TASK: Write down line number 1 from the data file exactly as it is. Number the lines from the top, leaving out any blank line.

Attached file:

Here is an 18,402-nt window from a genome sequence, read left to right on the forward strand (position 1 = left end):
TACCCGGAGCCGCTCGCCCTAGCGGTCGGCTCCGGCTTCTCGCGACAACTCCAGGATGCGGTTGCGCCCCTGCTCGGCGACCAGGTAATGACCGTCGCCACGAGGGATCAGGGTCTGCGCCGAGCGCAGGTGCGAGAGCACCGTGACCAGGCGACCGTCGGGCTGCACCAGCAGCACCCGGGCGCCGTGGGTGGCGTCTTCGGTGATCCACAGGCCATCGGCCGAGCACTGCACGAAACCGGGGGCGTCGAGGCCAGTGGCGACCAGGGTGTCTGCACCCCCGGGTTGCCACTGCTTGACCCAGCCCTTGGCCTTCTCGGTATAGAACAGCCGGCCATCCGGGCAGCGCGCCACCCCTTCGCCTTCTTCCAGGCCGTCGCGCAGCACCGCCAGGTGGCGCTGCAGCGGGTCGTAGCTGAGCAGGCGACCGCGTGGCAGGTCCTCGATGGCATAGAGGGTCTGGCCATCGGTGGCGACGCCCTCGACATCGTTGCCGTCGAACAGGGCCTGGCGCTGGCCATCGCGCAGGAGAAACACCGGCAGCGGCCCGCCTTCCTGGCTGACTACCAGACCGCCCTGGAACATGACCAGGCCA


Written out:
Here is an 18,402-nt window from a genome sequence, read left to right on the forward strand (position 1 = left end):